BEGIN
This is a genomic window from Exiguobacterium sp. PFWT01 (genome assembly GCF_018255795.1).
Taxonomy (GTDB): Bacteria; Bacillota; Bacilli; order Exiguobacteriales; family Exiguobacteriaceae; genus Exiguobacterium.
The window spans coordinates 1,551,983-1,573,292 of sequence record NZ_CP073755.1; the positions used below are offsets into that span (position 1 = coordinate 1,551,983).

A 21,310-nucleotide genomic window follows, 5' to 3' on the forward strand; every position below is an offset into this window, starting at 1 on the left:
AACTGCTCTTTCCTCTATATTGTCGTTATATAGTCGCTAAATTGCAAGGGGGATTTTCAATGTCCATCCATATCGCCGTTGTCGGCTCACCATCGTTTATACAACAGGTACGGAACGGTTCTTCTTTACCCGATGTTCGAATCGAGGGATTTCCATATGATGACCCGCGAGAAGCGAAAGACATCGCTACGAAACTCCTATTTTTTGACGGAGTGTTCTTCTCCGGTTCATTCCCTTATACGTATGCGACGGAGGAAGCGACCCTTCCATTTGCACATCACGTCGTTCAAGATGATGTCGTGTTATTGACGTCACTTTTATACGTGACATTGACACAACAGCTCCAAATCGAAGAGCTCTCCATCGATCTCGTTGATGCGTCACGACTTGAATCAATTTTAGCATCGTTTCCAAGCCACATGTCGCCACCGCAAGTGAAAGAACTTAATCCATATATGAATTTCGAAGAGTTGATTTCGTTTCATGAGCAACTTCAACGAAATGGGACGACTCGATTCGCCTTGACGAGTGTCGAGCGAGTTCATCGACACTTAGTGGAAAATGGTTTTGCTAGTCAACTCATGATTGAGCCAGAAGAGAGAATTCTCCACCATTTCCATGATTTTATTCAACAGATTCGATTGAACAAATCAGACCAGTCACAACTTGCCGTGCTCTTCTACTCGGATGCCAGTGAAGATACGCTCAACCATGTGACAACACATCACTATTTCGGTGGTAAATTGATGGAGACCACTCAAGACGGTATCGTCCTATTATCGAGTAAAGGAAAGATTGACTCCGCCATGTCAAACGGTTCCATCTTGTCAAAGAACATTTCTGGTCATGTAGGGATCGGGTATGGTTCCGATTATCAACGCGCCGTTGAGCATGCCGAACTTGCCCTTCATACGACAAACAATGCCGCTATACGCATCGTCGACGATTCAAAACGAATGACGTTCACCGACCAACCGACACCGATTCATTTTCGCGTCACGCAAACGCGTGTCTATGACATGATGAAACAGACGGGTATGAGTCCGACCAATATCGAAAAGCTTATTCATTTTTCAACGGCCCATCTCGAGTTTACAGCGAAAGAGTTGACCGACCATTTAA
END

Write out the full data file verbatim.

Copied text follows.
This is a genomic window from Exiguobacterium sp. PFWT01 (genome assembly GCF_018255795.1).
Taxonomy (GTDB): Bacteria; Bacillota; Bacilli; order Exiguobacteriales; family Exiguobacteriaceae; genus Exiguobacterium.
The window spans coordinates 1,551,983-1,573,292 of sequence record NZ_CP073755.1; the positions used below are offsets into that span (position 1 = coordinate 1,551,983).

A 21,310-nucleotide genomic window follows, 5' to 3' on the forward strand; every position below is an offset into this window, starting at 1 on the left:
AACTGCTCTTTCCTCTATATTGTCGTTATATAGTCGCTAAATTGCAAGGGGGATTTTCAATGTCCATCCATATCGCCGTTGTCGGCTCACCATCGTTTATACAACAGGTACGGAACGGTTCTTCTTTACCCGATGTTCGAATCGAGGGATTTCCATATGATGACCCGCGAGAAGCGAAAGACATCGCTACGAAACTCCTATTTTTTGACGGAGTGTTCTTCTCCGGTTCATTCCCTTATACGTATGCGACGGAGGAAGCGACCCTTCCATTTGCACATCACGTCGTTCAAGATGATGTCGTGTTATTGACGTCACTTTTATACGTGACATTGACACAACAGCTCCAAATCGAAGAGCTCTCCATCGATCTCGTTGATGCGTCACGACTTGAATCAATTTTAGCATCGTTTCCAAGCCACATGTCGCCACCGCAAGTGAAAGAACTTAATCCATATATGAATTTCGAAGAGTTGATTTCGTTTCATGAGCAACTTCAACGAAATGGGACGACTCGATTCGCCTTGACGAGTGTCGAGCGAGTTCATCGACACTTAGTGGAAAATGGTTTTGCTAGTCAACTCATGATTGAGCCAGAAGAGAGAATTCTCCACCATTTCCATGATTTTATTCAACAGATTCGATTGAACAAATCAGACCAGTCACAACTTGCCGTGCTCTTCTACTCGGATGCCAGTGAAGATACGCTCAACCATGTGACAACACATCACTATTTCGGTGGTAAATTGATGGAGACCACTCAAGACGGTATCGTCCTATTATCGAGTAAAGGAAAGATTGACTCCGCCATGTCAAACGGTTCCATCTTGTCAAAGAACATTTCTGGTCATGTAGGGATCGGGTATGGTTCCGATTATCAACGCGCCGTTGAGCATGCCGAACTTGCCCTTCATACGACAAACAATGCCGCTATACGCATCGTCGACGATTCAAAACGAATGACGTTCACCGACCAACCGACACCGATTCATTTTCGCGTCACGCAAACGCGTGTCTATGACATGATGAAACAGACGGGTATGAGTCCGACCAATATCGAAAAGCTTATTCATTTTTCAACGGCCCATCTCGAGTTTACAGCGAAAGAGTTGACCGACCATTTAA